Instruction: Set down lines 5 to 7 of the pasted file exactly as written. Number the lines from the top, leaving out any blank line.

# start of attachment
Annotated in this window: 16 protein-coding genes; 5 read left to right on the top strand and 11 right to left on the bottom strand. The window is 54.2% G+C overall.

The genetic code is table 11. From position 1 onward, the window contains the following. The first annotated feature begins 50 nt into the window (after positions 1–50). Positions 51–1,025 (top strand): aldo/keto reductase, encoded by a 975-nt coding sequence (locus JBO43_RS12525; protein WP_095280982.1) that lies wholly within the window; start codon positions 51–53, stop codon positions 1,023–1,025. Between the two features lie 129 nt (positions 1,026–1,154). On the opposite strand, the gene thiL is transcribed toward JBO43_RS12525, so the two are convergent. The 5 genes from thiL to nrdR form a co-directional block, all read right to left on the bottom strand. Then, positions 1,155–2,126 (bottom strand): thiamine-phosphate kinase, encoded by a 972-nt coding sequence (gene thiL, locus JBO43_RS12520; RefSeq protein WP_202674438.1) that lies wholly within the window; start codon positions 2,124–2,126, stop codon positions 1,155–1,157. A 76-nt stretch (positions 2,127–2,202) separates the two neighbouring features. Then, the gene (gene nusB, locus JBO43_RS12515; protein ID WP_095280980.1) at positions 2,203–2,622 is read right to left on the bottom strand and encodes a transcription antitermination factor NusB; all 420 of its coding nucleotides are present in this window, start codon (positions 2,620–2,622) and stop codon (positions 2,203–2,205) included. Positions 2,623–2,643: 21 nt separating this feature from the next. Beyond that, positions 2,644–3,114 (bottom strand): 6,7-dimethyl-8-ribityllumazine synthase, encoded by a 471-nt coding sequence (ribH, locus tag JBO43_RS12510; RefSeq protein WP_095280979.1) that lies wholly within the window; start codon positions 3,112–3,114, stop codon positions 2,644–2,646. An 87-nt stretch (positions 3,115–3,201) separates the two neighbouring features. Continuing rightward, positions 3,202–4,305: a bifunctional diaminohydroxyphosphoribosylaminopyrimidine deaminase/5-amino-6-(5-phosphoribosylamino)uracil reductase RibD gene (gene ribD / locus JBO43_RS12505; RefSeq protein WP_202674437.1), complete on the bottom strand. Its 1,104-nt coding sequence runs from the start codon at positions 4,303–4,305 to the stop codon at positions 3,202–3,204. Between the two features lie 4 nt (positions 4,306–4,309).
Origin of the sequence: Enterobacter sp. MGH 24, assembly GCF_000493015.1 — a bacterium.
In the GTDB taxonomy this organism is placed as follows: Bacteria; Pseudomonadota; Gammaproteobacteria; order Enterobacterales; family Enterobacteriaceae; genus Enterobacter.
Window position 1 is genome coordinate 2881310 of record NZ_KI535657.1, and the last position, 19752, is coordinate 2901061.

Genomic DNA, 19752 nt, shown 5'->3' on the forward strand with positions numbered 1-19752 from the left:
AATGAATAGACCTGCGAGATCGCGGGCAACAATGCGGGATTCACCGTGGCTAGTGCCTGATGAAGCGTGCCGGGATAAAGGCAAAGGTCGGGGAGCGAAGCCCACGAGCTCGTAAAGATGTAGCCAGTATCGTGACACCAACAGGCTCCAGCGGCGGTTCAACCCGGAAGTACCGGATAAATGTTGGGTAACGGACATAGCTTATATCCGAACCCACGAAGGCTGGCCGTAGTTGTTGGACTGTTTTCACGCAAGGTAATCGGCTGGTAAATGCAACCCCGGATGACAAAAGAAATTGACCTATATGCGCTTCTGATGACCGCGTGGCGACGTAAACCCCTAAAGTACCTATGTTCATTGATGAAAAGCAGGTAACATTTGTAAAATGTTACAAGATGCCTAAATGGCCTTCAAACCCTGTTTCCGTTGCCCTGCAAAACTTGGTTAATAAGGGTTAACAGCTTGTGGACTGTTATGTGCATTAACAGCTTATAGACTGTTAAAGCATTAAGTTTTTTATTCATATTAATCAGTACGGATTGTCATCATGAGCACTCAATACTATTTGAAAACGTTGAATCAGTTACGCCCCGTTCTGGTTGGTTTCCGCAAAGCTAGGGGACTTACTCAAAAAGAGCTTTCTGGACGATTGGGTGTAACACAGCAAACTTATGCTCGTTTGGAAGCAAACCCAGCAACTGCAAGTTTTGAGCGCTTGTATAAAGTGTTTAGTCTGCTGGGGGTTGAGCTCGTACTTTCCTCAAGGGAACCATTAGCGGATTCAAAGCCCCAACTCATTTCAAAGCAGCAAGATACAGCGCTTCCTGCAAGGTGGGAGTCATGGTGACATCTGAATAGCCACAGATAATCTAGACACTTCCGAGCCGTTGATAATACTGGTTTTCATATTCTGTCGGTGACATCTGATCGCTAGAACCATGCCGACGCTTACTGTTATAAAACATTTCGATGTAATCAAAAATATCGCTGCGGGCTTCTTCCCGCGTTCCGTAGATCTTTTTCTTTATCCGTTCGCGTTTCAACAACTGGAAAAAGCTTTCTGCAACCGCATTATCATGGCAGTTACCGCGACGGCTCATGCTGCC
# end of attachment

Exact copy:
Window position 1 is genome coordinate 2881310 of record NZ_KI535657.1, and the last position, 19752, is coordinate 2901061.

Genomic DNA, 19752 nt, shown 5'->3' on the forward strand with positions numbered 1-19752 from the left:
AATGAATAGACCTGCGAGATCGCGGGCAACAATGCGGGATTCACCGTGGCTAGTGCCTGATGAAGCGTGCCGGGATAAAGGCAAAGGTCGGGGAGCGAAGCCCACGAGCTCGTAAAGATGTAGCCAGTATCGTGACACCAACAGGCTCCAGCGGCGGTTCAACCCGGAAGTACCGGATAAATGTTGGGTAACGGACATAGCTTATATCCGAACCCACGAAGGCTGGCCGTAGTTGTTGGACTGTTTTCACGCAAGGTAATCGGCTGGTAAATGCAACCCCGGATGACAAAAGAAATTGACCTATATGCGCTTCTGATGACCGCGTGGCGACGTAAACCCCTAAAGTACCTATGTTCATTGATGAAAAGCAGGTAACATTTGTAAAATGTTACAAGATGCCTAAATGGCCTTCAAACCCTGTTTCCGTTGCCCTGCAAAACTTGGTTAATAAGGGTTAACAGCTTGTGGACTGTTATGTGCATTAACAGCTTATAGACTGTTAAAGCATTAAGTTTTTTATTCATATTAATCAGTACGGATTGTCATCATGAGCACTCAATACTATTTGAAAACGTTGAATCAGTTACGCCCCGTTCTGGTTGGTTTCCGCAAAGCTAGGGGACTTACTCAAAAAGAGCTTTCTGGACGATTGGGTGTAACACAGCAAACTTATGCTCGTTTGGAAGCAAACCCAGCAACTGCAAGTTTTGAGCGCTTGTATAAAGTGTTTAGTCTGCTGGGGGTTGAGCTCGTACTTTCCTCAAGGGAACCATTAGCGGATTCAAAGCCCCAACTCATTTCAAAGCAGCAAGATACAGCGCTTCCTGCAAGGTGGGAGTCATGGTGACATCTGAATAGCCACAGATAATCTAGACACTTCCGAGCCGTTGATAATACTGGTTTTCATATTCTGTCGGTGACATCTGATCGCTAGAACCATGCCGACGCTTACTGTTATAAAACATTTCGATGTAATCAAAAATATCGCTGCGGGCTTCTTCCCGCGTTCCGTAGATCTTTTTCTTTATCCGTTCGCGTTTCAACAACTGGAAAAAGCTTTCTGCAACCGCATTATCATGGCAGTTACCGCGACGGCTCATGCTGCC